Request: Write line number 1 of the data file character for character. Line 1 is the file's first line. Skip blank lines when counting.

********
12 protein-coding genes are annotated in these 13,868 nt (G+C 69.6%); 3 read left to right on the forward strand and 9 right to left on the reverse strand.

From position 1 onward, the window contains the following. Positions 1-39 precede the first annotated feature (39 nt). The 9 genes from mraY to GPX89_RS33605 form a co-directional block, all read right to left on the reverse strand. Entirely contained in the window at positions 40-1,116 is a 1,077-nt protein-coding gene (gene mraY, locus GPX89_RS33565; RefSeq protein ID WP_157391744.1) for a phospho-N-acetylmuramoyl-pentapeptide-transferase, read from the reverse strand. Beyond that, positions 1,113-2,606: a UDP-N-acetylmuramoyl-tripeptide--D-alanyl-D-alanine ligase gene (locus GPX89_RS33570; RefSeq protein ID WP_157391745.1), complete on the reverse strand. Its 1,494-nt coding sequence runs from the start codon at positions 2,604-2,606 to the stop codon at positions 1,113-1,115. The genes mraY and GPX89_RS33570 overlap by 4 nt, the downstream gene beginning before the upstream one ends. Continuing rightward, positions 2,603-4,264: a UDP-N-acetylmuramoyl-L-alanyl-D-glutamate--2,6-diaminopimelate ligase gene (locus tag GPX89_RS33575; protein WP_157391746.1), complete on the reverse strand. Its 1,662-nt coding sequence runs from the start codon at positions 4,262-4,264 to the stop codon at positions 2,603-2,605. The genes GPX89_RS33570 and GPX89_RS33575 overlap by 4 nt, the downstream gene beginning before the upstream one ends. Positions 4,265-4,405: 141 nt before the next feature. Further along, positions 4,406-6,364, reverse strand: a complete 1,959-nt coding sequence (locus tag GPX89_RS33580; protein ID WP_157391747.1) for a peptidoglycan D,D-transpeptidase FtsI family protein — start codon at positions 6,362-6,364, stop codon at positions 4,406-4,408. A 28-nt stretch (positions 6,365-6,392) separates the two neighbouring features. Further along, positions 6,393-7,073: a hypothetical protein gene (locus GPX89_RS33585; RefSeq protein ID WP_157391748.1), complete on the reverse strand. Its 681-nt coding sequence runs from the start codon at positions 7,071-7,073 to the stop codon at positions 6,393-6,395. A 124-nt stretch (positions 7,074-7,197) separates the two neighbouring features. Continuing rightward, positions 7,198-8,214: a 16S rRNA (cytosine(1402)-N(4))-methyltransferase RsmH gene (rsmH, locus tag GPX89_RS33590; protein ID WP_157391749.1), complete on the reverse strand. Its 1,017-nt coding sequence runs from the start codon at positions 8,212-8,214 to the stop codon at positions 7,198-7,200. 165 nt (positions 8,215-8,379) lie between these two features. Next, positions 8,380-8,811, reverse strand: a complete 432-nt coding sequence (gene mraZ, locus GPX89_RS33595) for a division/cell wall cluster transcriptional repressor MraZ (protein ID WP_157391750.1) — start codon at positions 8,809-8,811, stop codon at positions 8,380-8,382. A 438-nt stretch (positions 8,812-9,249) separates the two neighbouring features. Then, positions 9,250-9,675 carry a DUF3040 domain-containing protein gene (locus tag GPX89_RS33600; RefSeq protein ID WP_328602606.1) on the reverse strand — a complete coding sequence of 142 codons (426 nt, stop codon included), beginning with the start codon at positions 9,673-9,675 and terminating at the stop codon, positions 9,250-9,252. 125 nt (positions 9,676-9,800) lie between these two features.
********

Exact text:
12 protein-coding genes are annotated in these 13,868 nt (G+C 69.6%); 3 read left to right on the forward strand and 9 right to left on the reverse strand.